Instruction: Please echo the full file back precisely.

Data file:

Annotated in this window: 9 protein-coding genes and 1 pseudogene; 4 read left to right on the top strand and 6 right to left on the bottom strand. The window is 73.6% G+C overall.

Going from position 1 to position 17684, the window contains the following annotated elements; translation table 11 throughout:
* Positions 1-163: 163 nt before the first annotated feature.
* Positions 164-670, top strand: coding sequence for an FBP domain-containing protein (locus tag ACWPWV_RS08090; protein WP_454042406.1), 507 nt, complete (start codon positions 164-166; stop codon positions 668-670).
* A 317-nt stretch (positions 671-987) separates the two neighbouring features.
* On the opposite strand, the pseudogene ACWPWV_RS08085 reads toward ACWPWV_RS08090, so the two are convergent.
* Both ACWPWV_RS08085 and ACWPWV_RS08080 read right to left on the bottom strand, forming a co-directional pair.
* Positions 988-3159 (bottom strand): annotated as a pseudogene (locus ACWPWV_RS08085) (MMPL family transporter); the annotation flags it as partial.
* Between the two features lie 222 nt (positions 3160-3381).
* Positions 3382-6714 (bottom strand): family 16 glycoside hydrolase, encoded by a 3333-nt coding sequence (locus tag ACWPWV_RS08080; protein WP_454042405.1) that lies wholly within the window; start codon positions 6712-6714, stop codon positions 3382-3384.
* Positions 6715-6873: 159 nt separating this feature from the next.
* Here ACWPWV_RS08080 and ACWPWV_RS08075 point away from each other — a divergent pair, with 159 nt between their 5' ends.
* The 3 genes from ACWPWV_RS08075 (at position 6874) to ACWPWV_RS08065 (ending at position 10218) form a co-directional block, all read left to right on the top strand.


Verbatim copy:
Annotated in this window: 9 protein-coding genes and 1 pseudogene; 4 read left to right on the top strand and 6 right to left on the bottom strand. The window is 73.6% G+C overall.

Going from position 1 to position 17684, the window contains the following annotated elements; translation table 11 throughout:
* Positions 1-163: 163 nt before the first annotated feature.
* Positions 164-670, top strand: coding sequence for an FBP domain-containing protein (locus tag ACWPWV_RS08090; protein WP_454042406.1), 507 nt, complete (start codon positions 164-166; stop codon positions 668-670).
* A 317-nt stretch (positions 671-987) separates the two neighbouring features.
* On the opposite strand, the pseudogene ACWPWV_RS08085 reads toward ACWPWV_RS08090, so the two are convergent.
* Both ACWPWV_RS08085 and ACWPWV_RS08080 read right to left on the bottom strand, forming a co-directional pair.
* Positions 988-3159 (bottom strand): annotated as a pseudogene (locus ACWPWV_RS08085) (MMPL family transporter); the annotation flags it as partial.
* Between the two features lie 222 nt (positions 3160-3381).
* Positions 3382-6714 (bottom strand): family 16 glycoside hydrolase, encoded by a 3333-nt coding sequence (locus tag ACWPWV_RS08080; protein WP_454042405.1) that lies wholly within the window; start codon positions 6712-6714, stop codon positions 3382-3384.
* Positions 6715-6873: 159 nt separating this feature from the next.
* Here ACWPWV_RS08080 and ACWPWV_RS08075 point away from each other — a divergent pair, with 159 nt between their 5' ends.
* The 3 genes from ACWPWV_RS08075 (at position 6874) to ACWPWV_RS08065 (ending at position 10218) form a co-directional block, all read left to right on the top strand.